How to Convert a Traditional IRA to a Roth IRA

How to Convert a Traditional IRA to a Roth IRA

by Kim Pinnelli
Senior Contributing Writer

December 31, 2019
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Are you ineligible for a Roth IRA because of your high earnings? Consider a backdoor Roth IRA conversion.

Roth IRAs have income limits, which make many people ineligible for them. Fortunately, there’s a way to convert an IRA to a Roth IRA down the road. This backdoor IRA conversion requires you to open a traditional IRA and convert it in the future.

The Roth IRA Conversion

The steps for the Roth IRA conversion are simple:

  • Open a traditional IRA, funding it up to the annual limit ($6,000 for 2020)
  • Immediately convert your account to a Roth IRA. Your IRA administrator will provide the required paperwork.

The biggest consideration in an IRA conversion is the taxes. If you immediately take advantage of the Roth IRA conversion, you won’t have earnings in your traditional IRA. The only taxes you’ll owe are the deduction you took (if any) on your taxes for the IRA contribution. If you converted right away and didn’t take the tax deduction, you won’t have to worry about this.

Reasons for the IRA Conversion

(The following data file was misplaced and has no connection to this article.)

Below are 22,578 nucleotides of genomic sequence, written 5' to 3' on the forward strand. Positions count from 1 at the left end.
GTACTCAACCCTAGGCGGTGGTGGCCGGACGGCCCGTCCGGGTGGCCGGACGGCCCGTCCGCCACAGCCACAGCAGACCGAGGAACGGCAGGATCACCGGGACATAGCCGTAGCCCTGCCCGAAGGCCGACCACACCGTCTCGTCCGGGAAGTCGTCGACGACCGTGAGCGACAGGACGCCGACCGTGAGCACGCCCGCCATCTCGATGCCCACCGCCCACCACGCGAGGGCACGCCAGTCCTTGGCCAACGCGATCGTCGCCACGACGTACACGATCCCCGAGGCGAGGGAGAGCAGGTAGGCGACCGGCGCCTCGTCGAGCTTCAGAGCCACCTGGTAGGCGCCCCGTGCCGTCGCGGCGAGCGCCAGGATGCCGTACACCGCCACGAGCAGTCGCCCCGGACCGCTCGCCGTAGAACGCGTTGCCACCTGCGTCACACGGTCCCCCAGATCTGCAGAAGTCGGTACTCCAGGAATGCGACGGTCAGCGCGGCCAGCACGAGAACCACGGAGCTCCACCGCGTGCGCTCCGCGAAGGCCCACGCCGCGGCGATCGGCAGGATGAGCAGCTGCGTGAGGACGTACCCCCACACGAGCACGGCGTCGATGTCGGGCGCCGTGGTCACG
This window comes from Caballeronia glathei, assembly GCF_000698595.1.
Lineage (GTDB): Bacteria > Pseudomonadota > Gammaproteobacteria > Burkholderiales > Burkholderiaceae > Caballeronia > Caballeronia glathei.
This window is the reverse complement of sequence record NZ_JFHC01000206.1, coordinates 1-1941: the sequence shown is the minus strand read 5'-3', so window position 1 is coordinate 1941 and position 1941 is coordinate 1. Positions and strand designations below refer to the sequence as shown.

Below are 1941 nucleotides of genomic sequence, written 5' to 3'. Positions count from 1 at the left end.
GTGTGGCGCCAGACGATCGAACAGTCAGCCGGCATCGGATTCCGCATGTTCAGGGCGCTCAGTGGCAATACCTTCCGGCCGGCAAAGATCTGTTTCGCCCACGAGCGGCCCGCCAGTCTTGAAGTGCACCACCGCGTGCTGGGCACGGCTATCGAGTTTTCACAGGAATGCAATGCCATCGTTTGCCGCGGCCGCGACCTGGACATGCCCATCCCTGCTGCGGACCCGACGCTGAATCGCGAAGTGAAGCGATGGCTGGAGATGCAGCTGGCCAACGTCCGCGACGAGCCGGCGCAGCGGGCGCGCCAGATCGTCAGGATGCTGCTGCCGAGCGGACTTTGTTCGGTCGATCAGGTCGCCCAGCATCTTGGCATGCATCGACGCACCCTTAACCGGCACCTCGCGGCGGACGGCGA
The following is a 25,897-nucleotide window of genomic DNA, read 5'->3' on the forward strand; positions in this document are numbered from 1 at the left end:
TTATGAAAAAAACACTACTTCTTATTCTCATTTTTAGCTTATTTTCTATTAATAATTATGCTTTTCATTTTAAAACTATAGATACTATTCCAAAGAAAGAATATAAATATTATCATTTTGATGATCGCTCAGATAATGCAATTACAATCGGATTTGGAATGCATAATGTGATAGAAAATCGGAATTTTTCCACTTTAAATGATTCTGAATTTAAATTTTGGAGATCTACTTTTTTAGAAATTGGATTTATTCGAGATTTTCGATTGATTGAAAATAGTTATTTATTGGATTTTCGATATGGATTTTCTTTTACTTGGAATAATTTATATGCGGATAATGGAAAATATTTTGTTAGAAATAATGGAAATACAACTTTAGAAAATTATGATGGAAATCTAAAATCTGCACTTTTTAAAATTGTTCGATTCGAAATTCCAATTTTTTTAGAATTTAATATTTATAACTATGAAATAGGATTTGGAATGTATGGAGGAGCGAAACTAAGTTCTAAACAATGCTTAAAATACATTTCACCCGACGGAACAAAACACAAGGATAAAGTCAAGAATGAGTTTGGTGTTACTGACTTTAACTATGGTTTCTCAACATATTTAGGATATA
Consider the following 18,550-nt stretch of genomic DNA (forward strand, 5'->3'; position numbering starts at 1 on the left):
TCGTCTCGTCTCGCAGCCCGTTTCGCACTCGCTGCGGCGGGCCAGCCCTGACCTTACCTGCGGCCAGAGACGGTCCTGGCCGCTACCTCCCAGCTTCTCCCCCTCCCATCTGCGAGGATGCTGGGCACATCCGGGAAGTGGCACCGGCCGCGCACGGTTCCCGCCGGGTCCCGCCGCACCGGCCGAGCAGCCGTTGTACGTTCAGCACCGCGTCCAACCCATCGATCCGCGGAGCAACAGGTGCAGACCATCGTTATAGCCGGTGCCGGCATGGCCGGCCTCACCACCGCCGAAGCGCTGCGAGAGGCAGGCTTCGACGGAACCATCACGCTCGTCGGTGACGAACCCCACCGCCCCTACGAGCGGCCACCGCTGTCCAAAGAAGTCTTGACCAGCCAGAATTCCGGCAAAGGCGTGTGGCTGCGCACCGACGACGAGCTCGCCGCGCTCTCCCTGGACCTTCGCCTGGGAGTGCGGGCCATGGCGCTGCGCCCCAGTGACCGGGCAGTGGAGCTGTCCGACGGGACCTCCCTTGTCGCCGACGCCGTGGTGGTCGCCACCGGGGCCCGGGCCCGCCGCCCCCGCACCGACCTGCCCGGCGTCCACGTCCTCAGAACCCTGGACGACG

Why might you want to convert your IRA to a Roth IRA? Here are a few reasons:

  • Your earnings grow tax-free. That means a lower tax liability when you withdraw your funds during retirement.
  • You don’t have to worry about Required Minimum Distributions (RMDs) as would occur with a traditional IRA. You aren’t forced to take withdrawals at any point with a Roth IRA.
  • Your heirs can inherit the money tax-free as long as you owned the Roth IRA for at least five years.

What you Must Consider

While the backdoor IRA sounds appealing, you must consider how you convert the funds and the pro-rata rule.

How you Convert

You can convert the account in one of three ways:

  • Rollover – You withdraw the funds from your traditional IRA and roll them over into the Roth IRA. You must deposit the funds within 60 days to avoid penalties.
  • Direct transfer – You can have your trustee do a direct transfer to the new trustee, with the money never touching your hands.
  • Same trustee transfer – If you keep your IRA with the same institution, you simply convert and don’t have to worry about timeframes.

Pro Rata Rules

The Pro Rata Rules are what keep many people from converting their IRA. The IRS looks at your total IRA balance and determines how much of it is pre-tax money and how much is after-tax money. The pre-tax percentage is what determines how much of your Roth IRA conversion is taxable. For example, if you have IRAs with 50% pre-tax and 50% after-tax money, 50% of the amount converted to a Roth IRA is taxable.

Also, consider the affordability of your tax liability. Can you afford to pay the taxes or will you take the money from your IRA? This could leave you with further penalties (10% early withdrawal penalty) plus the loss of future earnings on the money.

The backdoor IRA conversion makes it possible or even high-income earners to take advantage of the Roth IRA tax-free growth. Look at the big picture before making a decision to determine if it’s the right choice for you.

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